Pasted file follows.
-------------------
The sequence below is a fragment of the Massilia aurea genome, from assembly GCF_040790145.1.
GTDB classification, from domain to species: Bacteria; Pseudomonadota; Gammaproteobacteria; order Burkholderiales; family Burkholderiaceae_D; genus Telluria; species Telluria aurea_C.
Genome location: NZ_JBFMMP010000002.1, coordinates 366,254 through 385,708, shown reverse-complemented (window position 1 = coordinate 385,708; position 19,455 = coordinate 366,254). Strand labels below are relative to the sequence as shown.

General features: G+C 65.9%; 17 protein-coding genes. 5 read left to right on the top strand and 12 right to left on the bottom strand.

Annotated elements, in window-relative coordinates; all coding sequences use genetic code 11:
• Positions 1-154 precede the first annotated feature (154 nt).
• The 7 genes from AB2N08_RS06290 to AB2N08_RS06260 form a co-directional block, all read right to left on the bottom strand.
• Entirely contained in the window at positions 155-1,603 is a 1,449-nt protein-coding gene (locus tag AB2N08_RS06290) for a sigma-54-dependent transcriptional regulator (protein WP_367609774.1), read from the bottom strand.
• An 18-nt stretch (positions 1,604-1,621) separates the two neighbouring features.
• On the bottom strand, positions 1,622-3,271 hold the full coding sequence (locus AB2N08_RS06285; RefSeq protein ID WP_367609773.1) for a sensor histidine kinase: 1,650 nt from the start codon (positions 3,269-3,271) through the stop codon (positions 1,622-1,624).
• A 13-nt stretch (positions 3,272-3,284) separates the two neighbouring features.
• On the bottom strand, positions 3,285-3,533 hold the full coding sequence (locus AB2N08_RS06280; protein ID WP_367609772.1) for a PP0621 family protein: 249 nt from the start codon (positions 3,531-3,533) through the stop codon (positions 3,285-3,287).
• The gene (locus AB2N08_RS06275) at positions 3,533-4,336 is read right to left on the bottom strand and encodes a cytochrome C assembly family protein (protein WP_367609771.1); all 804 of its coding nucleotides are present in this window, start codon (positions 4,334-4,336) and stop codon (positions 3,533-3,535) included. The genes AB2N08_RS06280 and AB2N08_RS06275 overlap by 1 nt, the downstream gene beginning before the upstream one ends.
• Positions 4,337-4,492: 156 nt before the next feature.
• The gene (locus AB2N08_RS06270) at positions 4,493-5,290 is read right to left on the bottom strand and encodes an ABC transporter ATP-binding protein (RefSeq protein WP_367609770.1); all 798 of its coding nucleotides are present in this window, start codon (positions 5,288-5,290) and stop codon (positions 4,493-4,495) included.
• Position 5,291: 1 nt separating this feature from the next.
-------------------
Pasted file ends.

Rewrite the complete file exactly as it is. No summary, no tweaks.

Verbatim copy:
The sequence below is a fragment of the Massilia aurea genome, from assembly GCF_040790145.1.
GTDB classification, from domain to species: Bacteria; Pseudomonadota; Gammaproteobacteria; order Burkholderiales; family Burkholderiaceae_D; genus Telluria; species Telluria aurea_C.
Genome location: NZ_JBFMMP010000002.1, coordinates 366,254 through 385,708, shown reverse-complemented (window position 1 = coordinate 385,708; position 19,455 = coordinate 366,254). Strand labels below are relative to the sequence as shown.

General features: G+C 65.9%; 17 protein-coding genes. 5 read left to right on the top strand and 12 right to left on the bottom strand.

Annotated elements, in window-relative coordinates; all coding sequences use genetic code 11:
• Positions 1-154 precede the first annotated feature (154 nt).
• The 7 genes from AB2N08_RS06290 to AB2N08_RS06260 form a co-directional block, all read right to left on the bottom strand.
• Entirely contained in the window at positions 155-1,603 is a 1,449-nt protein-coding gene (locus tag AB2N08_RS06290) for a sigma-54-dependent transcriptional regulator (protein WP_367609774.1), read from the bottom strand.
• An 18-nt stretch (positions 1,604-1,621) separates the two neighbouring features.
• On the bottom strand, positions 1,622-3,271 hold the full coding sequence (locus AB2N08_RS06285; RefSeq protein ID WP_367609773.1) for a sensor histidine kinase: 1,650 nt from the start codon (positions 3,269-3,271) through the stop codon (positions 1,622-1,624).
• A 13-nt stretch (positions 3,272-3,284) separates the two neighbouring features.
• On the bottom strand, positions 3,285-3,533 hold the full coding sequence (locus AB2N08_RS06280; protein ID WP_367609772.1) for a PP0621 family protein: 249 nt from the start codon (positions 3,531-3,533) through the stop codon (positions 3,285-3,287).
• The gene (locus AB2N08_RS06275) at positions 3,533-4,336 is read right to left on the bottom strand and encodes a cytochrome C assembly family protein (protein WP_367609771.1); all 804 of its coding nucleotides are present in this window, start codon (positions 4,334-4,336) and stop codon (positions 3,533-3,535) included. The genes AB2N08_RS06280 and AB2N08_RS06275 overlap by 1 nt, the downstream gene beginning before the upstream one ends.
• Positions 4,337-4,492: 156 nt before the next feature.
• The gene (locus AB2N08_RS06270) at positions 4,493-5,290 is read right to left on the bottom strand and encodes an ABC transporter ATP-binding protein (RefSeq protein WP_367609770.1); all 798 of its coding nucleotides are present in this window, start codon (positions 5,288-5,290) and stop codon (positions 4,493-4,495) included.
• Position 5,291: 1 nt separating this feature from the next.